Florida voters seek to intervene in redistricting case

The U.S. Capitol is shown June 5, 2003 in Washington, DC. Both houses of the U.S. Congress, the U.S. Senate and the U.S. House of Representatives meet in the Capitol. 

A group of voters is seeking to intervene in a federal lawsuit asking judges to set new Florida congressional districts. 

The nine voters are the same group who filed a similar redistricting lawsuit last week in Leon County circuit court. While that case continues, their attorneys said in court documents Wednesday that they should also be able to take part in the federal lawsuit, which was filed by the organizations Common Cause Florida and FairDistricts Now and five voters. 

Both cases were filed after Gov. Ron DeSantis vowed to veto a congressional redistricting plan passed by the Legislature, creating uncertainty about how new districts will be drawn as part of the once-a-decade reapportionment process. 

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The lawsuits contend that judges should set the districts, in part because the continued use of current districts would be unconstitutional.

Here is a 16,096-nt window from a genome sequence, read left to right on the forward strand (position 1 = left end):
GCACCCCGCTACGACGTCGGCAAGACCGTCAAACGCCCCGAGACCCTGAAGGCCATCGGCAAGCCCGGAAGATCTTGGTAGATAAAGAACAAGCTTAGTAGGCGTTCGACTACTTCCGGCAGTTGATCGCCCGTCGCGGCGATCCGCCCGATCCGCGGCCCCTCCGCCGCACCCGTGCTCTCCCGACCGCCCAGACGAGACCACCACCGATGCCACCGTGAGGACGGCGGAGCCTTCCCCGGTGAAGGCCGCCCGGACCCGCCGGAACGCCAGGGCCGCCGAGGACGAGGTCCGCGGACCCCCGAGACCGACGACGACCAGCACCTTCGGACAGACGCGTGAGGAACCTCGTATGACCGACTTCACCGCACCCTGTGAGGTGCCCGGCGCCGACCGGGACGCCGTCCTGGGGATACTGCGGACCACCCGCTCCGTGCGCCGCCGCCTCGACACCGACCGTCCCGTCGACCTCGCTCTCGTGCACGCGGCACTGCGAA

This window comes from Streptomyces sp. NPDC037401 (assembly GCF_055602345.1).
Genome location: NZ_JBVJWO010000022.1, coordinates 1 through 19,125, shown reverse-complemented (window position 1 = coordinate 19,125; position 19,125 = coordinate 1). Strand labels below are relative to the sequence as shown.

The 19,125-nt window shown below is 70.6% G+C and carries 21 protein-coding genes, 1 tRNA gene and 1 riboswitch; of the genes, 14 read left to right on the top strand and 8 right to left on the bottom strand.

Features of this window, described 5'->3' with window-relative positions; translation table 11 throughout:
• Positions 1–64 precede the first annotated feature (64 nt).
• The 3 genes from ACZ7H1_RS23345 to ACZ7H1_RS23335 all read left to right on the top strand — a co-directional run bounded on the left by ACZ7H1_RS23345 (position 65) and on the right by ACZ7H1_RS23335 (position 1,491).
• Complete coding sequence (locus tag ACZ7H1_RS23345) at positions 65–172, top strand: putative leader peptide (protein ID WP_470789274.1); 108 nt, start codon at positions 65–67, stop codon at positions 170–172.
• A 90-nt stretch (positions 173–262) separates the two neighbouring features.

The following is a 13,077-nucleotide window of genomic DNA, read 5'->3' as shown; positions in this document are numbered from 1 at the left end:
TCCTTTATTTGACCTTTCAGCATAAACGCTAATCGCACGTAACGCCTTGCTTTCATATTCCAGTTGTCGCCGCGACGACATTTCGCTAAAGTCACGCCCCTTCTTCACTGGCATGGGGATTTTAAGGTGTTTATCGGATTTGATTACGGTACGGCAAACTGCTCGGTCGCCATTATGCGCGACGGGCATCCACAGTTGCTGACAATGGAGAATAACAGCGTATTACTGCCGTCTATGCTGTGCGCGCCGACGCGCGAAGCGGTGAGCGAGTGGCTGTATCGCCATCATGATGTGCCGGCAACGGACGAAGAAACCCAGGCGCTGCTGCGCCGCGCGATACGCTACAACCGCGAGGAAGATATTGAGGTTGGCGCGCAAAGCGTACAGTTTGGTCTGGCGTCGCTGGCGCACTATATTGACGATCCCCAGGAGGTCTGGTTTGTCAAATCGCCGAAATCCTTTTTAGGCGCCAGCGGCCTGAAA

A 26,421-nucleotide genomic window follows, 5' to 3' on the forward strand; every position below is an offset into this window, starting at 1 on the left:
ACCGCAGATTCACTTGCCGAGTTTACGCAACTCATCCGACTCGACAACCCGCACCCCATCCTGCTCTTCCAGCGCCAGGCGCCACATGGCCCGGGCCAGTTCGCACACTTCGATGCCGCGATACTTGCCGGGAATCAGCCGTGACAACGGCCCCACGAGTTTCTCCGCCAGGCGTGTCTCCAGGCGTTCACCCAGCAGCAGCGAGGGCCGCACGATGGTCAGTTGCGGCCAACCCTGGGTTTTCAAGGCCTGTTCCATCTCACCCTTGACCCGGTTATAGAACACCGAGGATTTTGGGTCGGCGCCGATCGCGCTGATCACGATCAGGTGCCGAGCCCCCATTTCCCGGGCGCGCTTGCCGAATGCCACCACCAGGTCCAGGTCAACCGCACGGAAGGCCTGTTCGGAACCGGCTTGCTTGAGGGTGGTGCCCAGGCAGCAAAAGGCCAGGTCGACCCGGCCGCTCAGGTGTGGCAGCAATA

"As registered Florida voters residing in overpopulated congressional districts, proposed Intervenors are directly governed by the unconstitutional malapportioned districting scheme that is the subject of this litigation and their parallel state court action," attorneys for the nine voters argued in a document filed Wednesday. "Proposed Intervenors’ right to an equal vote will be denied absent the implementation of a new congressional redistricting plan." 

As of late Thursday afternoon, the federal court had not ruled on the motion for intervention. The nine voters are from Orange, Duval, Hillsborough, Pinellas, Marion and Lee counties.

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